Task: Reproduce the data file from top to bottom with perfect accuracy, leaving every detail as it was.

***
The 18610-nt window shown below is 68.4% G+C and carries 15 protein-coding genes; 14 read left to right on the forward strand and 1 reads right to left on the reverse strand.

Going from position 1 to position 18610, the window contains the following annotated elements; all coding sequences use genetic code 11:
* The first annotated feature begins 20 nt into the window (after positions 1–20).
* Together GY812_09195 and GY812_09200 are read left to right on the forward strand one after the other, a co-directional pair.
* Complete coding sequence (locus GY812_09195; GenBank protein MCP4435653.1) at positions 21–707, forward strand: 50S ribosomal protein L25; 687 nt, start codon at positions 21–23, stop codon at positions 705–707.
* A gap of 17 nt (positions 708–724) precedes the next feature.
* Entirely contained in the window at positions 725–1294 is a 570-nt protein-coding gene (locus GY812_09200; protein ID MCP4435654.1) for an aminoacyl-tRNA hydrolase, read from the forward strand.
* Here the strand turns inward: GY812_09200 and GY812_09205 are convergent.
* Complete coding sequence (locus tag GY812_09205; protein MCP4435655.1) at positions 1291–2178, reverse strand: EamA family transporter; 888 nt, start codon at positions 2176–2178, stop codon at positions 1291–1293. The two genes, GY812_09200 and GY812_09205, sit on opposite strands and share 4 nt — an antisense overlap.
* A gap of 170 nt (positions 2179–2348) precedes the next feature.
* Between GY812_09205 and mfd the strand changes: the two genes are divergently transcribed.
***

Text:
The 18610-nt window shown below is 68.4% G+C and carries 15 protein-coding genes; 14 read left to right on the forward strand and 1 reads right to left on the reverse strand.

Going from position 1 to position 18610, the window contains the following annotated elements; all coding sequences use genetic code 11:
* The first annotated feature begins 20 nt into the window (after positions 1–20).
* Together GY812_09195 and GY812_09200 are read left to right on the forward strand one after the other, a co-directional pair.
* Complete coding sequence (locus GY812_09195; GenBank protein MCP4435653.1) at positions 21–707, forward strand: 50S ribosomal protein L25; 687 nt, start codon at positions 21–23, stop codon at positions 705–707.
* A gap of 17 nt (positions 708–724) precedes the next feature.
* Entirely contained in the window at positions 725–1294 is a 570-nt protein-coding gene (locus GY812_09200; protein ID MCP4435654.1) for an aminoacyl-tRNA hydrolase, read from the forward strand.
* Here the strand turns inward: GY812_09200 and GY812_09205 are convergent.
* Complete coding sequence (locus tag GY812_09205; protein MCP4435655.1) at positions 1291–2178, reverse strand: EamA family transporter; 888 nt, start codon at positions 2176–2178, stop codon at positions 1291–1293. The two genes, GY812_09200 and GY812_09205, sit on opposite strands and share 4 nt — an antisense overlap.
* A gap of 170 nt (positions 2179–2348) precedes the next feature.
* Between GY812_09205 and mfd the strand changes: the two genes are divergently transcribed.